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Table 1 Patient-reported motivations and uses of secure messaging for disease management

From: Patient portal messaging for care coordination: a qualitative study of perspectives of experienced users with chronic conditions

Motivations for using messaging Representative comment
Quicker than calling the office “I'd rather do that [send a portal message] and wait … I’d rather wait that way as opposed to someone telling me [on the phone] they can’t see me until December.”
“Well it saves the phone call, the message, the phone call back.”
“I know that was in the morning, by the noontime I had heard from her via the telephone and she had made arrangements for me to get in to see another doc in this practice so they could do urine specimen but I was able to get some meds quick.”
“It’s a lot quicker [than the phone].”
Direct access to a physician “Saves phone calls, saves this kind of messages from having to go from who answers the phone to the doctor.”
“My doctor, she’s really good at checking her email. She says she tries to get in between each person she sees…to see if she has anything new. Which is nice, you know she replies pretty fast.”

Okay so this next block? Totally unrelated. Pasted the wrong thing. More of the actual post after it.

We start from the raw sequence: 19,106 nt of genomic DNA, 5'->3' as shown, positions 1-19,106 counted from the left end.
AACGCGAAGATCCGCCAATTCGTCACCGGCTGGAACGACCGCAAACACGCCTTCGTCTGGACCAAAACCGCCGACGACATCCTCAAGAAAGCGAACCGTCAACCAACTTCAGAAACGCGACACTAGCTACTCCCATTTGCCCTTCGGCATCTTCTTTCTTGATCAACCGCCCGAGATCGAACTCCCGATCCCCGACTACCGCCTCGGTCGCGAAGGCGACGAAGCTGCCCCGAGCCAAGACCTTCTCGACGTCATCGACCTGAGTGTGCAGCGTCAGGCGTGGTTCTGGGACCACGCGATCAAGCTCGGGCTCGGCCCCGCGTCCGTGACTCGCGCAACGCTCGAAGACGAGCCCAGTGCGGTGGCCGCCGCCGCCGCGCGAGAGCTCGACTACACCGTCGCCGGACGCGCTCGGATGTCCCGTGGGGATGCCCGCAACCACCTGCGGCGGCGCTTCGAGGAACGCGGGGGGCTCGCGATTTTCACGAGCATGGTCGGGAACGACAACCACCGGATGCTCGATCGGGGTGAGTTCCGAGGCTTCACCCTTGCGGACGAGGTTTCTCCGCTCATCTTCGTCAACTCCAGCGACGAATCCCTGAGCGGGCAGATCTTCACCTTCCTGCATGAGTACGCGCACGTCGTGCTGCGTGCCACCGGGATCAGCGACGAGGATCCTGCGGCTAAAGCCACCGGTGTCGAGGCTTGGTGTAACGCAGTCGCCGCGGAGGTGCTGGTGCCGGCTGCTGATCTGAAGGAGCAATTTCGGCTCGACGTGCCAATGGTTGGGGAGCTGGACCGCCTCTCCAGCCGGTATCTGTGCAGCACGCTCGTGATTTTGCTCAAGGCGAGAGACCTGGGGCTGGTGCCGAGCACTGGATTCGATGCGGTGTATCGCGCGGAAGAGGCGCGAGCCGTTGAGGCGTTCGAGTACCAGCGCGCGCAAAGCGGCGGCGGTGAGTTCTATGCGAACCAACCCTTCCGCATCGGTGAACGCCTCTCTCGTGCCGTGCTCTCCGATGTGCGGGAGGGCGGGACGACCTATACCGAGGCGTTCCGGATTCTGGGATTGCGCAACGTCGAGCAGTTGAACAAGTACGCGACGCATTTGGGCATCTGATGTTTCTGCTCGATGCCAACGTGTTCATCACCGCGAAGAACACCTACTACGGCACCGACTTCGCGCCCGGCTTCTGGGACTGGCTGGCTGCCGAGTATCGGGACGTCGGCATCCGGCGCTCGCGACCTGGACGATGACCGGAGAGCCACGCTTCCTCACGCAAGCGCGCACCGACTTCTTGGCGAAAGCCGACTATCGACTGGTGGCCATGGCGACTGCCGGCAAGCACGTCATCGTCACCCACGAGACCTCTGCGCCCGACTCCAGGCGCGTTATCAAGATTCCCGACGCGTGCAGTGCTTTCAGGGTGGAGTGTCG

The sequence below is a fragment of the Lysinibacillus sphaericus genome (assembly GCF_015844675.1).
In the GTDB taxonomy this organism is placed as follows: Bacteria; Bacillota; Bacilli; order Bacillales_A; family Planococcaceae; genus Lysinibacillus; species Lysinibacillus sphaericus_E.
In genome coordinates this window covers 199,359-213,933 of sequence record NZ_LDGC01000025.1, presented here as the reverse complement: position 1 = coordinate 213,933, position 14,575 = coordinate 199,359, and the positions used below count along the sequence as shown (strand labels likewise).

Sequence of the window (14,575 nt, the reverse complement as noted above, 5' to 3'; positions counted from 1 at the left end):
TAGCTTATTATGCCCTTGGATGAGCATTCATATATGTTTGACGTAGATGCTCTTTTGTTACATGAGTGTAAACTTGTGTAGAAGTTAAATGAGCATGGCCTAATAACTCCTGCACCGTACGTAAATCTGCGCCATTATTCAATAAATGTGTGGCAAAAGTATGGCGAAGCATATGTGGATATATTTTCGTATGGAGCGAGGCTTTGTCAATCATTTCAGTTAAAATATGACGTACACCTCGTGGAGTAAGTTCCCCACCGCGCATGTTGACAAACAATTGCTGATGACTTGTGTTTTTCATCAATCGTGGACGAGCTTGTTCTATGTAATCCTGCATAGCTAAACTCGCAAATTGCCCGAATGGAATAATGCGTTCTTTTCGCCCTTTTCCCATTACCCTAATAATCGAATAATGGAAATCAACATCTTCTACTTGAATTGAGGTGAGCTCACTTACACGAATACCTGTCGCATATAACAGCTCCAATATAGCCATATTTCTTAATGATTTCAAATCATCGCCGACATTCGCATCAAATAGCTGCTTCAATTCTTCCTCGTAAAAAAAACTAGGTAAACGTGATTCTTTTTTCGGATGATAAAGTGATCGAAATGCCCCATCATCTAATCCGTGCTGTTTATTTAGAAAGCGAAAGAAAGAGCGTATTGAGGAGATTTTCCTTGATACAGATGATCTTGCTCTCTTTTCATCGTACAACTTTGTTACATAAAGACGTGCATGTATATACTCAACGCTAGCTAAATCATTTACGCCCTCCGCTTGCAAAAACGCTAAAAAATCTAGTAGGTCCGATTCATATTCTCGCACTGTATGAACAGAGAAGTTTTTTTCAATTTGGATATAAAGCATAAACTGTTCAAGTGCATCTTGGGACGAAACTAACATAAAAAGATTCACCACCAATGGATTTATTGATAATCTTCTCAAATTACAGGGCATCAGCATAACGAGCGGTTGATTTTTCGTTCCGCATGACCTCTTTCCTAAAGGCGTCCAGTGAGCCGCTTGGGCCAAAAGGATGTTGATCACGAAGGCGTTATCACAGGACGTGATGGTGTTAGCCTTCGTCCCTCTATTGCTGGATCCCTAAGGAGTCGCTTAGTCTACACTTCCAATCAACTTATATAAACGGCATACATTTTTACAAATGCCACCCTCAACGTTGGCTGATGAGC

“I didn’t want to call the office to go through the gatekeeper, so I wrote [a portal message] hoping that my doctor would read that today.”
Uses of messaging for care management Representative comment
Extension of the office visit “It’s mostly kind of just instead of having to come in for an appointment every week.”
“Like if I’m sending a message like this, it’s not something where I’m like ‘I really need to know this right now.’ It’s like, 'Oh hey I thought about this, this is something I don’t want to have like schedule an appointment, I would just like to know the answer sooner rather than later.'”
Coordination of care “The other thing I love doing it [sending secure messages] for is sometimes I don’t know what doctor to go to, I was seeing so many specialists I really didn’t know. So, I would go to like my doctor since she was managing my care and say, ‘Who do you feel comfortable with me asking, you know going to?’ And she would always just respond right back and say, ‘You should go to your cardiologist for that,’ or pulmonologist or whatever so that was really helpful.”
“After my initial appointment she said you know, she would send me messages about how she set me up for appointments with the neurologist, cardiac, um and a lung test, um some type of test.”
“For instance, I’m having a dental procedure done in May and I might have to stop a blood thinner. I’m just going to email my family doctor and say, 'I need your approval that this is okay, you respond to this MyChart message, I'll print it out and I’ll give it to the guy doing the surgery.'”